An Educator's Overview to Setting Up an Autism Classroom
Inside: Information, Ideas and Materials for Setting Up an Autism Classroom
Although it might seem daunting, setting up an autism classroom doesn’t have to be complicated! Here are the best methods from our strategies for teachers page that educators can employ to perfect their autism classroom setup:
1. Figure Out Your Starting Point
To properly set up your classroom, you need to find out how your student is functioning and which areas they lack. Figuring out their starting point is vital to develop plans and lessons that cater specifically to their needs. Use checklists and assessments to gauge where each of them is at.
2. Use Schedules
Students with autism need structure and routine to learn new material better and focus on their tasks. Not only will scheduling help you organize and manage your classroom correctly, but it will also help your students become more independent learners. When you have consistent and visual schedules, the students become more capable and aware of their self-management.
3. Decorate and Organize the Classroom
It would be best to make your classroom feel like a supportive and welcoming environment for your students with autism. You should set up your room to have separate areas to allow for various types of work, such as small groups, individual, and one-on-ones. If you include labels, storage, and fun decorations, you also make the space more inviting yet functional.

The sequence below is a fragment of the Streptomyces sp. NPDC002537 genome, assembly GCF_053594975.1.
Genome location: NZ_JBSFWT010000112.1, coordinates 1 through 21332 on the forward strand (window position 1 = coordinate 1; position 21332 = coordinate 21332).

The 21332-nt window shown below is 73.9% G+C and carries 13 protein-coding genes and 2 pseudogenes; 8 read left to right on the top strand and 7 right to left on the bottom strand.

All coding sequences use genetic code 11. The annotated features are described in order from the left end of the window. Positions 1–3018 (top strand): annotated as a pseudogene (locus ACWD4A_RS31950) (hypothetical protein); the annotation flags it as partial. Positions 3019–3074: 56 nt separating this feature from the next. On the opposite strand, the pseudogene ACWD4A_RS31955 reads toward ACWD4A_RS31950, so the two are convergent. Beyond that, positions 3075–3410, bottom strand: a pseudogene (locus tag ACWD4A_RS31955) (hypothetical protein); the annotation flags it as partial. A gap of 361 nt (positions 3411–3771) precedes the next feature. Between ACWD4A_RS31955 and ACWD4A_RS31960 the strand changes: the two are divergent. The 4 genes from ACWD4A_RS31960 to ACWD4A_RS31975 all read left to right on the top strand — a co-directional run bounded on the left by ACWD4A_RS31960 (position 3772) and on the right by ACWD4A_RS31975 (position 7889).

4. Monitor Progress
There will never be an improvement in your teaching unless you learn to monitor progress. Maintaining steady records and data sheets will help you understand which practices are successful and which need to be altered. Use assessments and check-ins to try out different approaches and teaching methods consistently.
5. Remember the Team Effort
It takes a lot of teamwork to succeed in special education classroom management, so remember to meet with your co-teachers and aides to determine how best to tackle the various duties. You can assign designated roles and locations, use shorthand or jargon to talk to each other during class, and hold regular meetings to discuss any issues.
6. Use Evidence-Based Practices
There are dozens of research-backed instructional procedures that you should try out within your classroom. Focus on only one or two at a time and rotate through them to find out which ones work best for your students. Self-management, prompting, video modeling, and scripting are all standard evidence-based practices that you could try.
7. Focus on Communication
Not every student can communicate with speech, but they still have so much they want to say to you, regardless of whether they are limited in speech or entirely nonverbal. Figure out which methods work best in your classroom to enable your students to get their point across. Some popular autism teacher strategies are picture cards, voice apps or devices, choice boards, and more.
8. Utilize Antecedent-Based Interventions
Set up your autism classroom to stop behaviors before they begin. Create a routine, expectations, structure, and materials to support positive behaviors such as organized plans, visual schedules, verbal/visual warnings, and dedicated staff positions. Whenever these methods fail, conduct Functional Behavior Assessments (FBA) to help eliminate certain behaviors.